As President Obama took the extraordinary step of endorsing a candidate for a state supreme court race this week, spending by outside groups on television ads in all such contests hit a record high nationwide, according to a new analysis by the Brennan Center for Justice.
These developments underscore the growing importance of state courts in national politics and the expanding influence of secret money in targeting judges unfavorable to corporate agendas and other special interests. The millions of dollars spent, much of it without meaningful disclosure or accountability, raise serious questions of conflicts of interest and pose a troubling threat to core values of fairness and judicial integrity.
Outside groups have already spent a record $14 million on TV ads in the 2015-16 state supreme court election cycle, including nearly $3.9 million this fall, according to an analysis of television ad contracts posted on the FCC website, state disclosures, and data from Kantar Media/CMAG.
The prior record for outside groups was $13.5 million in 2011-12, according to tracking by the Brennan Center for Justice. (All figures in this analysis are in 2016 dollars.) State political parties, in contrast, have been relatively minor players this fall, with approximately $188,000 worth of television ad buys in Michigan and Washington (all from the state Republican Party). Recent experience suggests outside spending will continue to surge in the final weeks before Election Day.
“When outside groups pour money into judicial races, it puts our whole system at risk. Our democracy relies on judges to decide cases based on their understanding of the law and the facts in front of them, and not out of fears about their next election,” said Alicia Bannon, Senior Counsel in the Brennan Center’s Democracy Program.
The Republican State Leadership Committee, a corporate-funded group whose mission is to elect Republicans in down-ballot races, continues to be the largest outside spender in supreme court races this cycle. It has spent more than $620,000 on TV this fall in Ohio, in addition to contributing $225,000 to the organization StopSetEmFreeSandefur.com in Montana and donating $43,000 in-kind for polling and research.
To date, the RSLC has spent nearly $4.1 million on six supreme court races during the 2015-16 cycle (counting direct spending as well contributions to other groups), including in off-cycle races in Pennsylvania, Arkansas, West Virginia, and Wisconsin. Another major spender is the Center for Individual Freedom, a Virginia-based group whose mission is to “protect and defend individual freedoms and individual rights,” which has spent nearly $768,000 in TV ad buys in Louisiana and Mississippi.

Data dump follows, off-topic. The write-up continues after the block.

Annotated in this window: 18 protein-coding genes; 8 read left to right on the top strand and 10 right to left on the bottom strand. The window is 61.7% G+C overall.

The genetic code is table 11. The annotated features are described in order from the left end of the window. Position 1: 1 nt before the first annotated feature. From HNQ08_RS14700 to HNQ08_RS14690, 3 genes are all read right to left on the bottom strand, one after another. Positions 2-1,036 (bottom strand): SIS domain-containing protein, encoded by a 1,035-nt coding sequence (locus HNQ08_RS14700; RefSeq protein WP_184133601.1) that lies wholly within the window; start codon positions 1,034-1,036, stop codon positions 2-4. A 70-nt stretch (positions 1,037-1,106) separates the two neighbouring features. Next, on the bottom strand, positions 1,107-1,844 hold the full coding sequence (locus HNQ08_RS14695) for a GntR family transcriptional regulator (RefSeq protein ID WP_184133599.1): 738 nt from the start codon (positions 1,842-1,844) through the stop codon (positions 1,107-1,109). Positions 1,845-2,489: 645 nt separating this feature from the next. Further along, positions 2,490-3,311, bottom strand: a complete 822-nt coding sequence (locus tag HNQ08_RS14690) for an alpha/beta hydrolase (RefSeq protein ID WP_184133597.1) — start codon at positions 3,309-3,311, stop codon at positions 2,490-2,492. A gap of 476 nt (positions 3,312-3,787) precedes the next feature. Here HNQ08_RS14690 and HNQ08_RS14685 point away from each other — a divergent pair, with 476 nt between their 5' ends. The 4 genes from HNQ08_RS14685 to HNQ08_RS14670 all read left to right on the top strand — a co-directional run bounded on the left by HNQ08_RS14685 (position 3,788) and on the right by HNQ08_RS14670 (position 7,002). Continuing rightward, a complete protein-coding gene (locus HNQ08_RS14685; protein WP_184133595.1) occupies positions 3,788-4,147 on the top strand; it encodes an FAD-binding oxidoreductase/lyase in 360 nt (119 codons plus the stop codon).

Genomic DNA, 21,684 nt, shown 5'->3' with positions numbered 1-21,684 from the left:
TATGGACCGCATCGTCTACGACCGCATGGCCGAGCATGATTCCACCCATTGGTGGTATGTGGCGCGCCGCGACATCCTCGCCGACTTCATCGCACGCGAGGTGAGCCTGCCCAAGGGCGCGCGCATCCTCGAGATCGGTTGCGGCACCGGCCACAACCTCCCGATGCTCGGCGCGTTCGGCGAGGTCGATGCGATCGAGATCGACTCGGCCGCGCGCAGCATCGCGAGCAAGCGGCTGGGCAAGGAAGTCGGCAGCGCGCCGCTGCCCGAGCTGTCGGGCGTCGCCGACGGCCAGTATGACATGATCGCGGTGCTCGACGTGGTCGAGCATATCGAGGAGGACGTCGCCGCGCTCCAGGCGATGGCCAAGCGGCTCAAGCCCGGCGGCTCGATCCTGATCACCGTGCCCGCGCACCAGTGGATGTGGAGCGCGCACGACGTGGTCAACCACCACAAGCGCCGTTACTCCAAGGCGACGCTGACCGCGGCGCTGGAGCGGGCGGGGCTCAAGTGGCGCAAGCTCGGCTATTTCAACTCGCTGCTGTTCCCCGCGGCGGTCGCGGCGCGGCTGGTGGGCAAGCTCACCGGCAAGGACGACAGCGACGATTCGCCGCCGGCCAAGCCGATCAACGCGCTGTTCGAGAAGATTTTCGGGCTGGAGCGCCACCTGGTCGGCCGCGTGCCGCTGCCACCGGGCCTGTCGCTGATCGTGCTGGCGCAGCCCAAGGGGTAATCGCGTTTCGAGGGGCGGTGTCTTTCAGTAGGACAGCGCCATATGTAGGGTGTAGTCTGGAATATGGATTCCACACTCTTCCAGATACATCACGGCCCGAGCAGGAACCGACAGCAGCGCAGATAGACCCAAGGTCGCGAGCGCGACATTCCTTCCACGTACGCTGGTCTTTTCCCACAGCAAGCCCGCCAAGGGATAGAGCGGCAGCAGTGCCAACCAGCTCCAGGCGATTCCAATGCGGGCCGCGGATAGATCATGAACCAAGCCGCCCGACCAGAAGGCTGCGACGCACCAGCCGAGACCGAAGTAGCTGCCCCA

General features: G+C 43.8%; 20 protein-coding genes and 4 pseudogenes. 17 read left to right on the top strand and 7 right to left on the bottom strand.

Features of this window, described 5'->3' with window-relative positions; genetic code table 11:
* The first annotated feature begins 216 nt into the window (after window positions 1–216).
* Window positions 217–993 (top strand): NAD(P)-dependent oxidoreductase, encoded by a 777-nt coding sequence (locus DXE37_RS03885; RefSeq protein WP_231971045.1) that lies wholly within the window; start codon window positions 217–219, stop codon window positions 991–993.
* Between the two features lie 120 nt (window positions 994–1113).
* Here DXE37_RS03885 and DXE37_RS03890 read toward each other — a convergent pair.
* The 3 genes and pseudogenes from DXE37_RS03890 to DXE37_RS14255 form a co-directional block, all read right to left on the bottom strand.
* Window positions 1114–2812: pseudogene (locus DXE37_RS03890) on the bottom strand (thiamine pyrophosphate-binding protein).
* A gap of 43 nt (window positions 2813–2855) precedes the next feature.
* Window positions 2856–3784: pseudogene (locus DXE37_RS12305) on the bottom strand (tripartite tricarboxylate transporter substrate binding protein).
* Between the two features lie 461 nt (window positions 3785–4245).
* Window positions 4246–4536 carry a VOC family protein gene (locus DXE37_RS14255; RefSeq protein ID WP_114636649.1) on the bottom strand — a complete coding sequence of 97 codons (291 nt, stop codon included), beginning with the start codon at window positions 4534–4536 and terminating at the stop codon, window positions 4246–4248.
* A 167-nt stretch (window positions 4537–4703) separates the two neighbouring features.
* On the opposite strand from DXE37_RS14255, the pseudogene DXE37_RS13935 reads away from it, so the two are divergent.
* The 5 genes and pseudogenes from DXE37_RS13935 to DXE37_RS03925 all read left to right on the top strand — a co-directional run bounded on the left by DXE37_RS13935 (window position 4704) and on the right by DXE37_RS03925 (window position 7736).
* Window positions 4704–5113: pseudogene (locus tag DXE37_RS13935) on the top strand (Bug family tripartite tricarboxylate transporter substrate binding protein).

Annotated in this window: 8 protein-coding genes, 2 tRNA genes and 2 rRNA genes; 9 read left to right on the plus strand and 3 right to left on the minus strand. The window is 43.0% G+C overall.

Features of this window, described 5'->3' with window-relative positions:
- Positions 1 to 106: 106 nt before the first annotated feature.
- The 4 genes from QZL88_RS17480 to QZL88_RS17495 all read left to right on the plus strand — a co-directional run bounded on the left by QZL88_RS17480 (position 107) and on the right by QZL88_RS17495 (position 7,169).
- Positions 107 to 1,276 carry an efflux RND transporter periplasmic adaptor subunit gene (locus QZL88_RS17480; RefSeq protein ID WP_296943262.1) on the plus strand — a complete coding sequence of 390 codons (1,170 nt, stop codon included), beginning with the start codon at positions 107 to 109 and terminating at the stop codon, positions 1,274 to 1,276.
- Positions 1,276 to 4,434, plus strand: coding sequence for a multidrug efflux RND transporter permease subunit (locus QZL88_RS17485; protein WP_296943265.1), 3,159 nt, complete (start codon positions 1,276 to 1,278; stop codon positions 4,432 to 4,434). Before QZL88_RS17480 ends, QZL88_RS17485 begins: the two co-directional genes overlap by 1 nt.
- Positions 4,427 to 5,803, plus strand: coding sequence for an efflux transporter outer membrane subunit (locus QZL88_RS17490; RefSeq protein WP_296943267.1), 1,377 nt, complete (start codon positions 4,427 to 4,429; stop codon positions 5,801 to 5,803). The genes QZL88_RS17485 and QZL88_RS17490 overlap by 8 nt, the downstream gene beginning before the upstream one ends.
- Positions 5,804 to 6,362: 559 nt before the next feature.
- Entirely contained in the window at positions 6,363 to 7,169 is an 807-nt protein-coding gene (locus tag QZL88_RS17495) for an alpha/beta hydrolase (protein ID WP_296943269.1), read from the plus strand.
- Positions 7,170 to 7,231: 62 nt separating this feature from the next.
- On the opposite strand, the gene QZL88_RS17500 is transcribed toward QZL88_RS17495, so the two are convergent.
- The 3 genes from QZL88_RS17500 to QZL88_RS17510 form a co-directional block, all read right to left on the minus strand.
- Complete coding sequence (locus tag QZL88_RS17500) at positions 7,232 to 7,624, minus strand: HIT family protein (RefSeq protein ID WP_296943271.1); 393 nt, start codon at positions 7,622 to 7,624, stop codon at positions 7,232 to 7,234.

Likewise, North Carolina Families First, a progressive-leaning PAC that has been a regular player in state legislative races, has purchased ad contracts worth $670,000 in the North Carolina Supreme Court race.
All three groups benefit from secret money – a trend that has proliferated in supreme court elections this year. Only three of the thirteen groups that have spent on television this fall have fully transparent donors: the remaining nine include so-called “social welfare” organizations and business leagues that do not disclose their donors, as well as PACs that list social welfare organizations or other PACs as contributors — making it difficult (or sometimes even impossible) to discern the underlying interests.
Total TV spending in this cycle’s state supreme court races now nears $29.9 million, just short of the 2011-12 record of $35.5 million with roughly two weeks to go before the election. (In total, there are 80 supreme court seats up for election in 2015-16, compared with 75 seats in 2011-12.)
States attracting the most TV spending this fall include: Ohio ($1,514,000.), Louisiana ($1,453,000), North Carolina ($1,414,000), Michigan ($976,000), Mississippi ($751,000), Kansas ($403,000), and Washington ($146,000), which has also seen $115,000 spent on radio advertisements.
The Brennan Center will continue to monitor and analyze judicial election trends this fall, posting data and regular updates on its state supreme court elections page.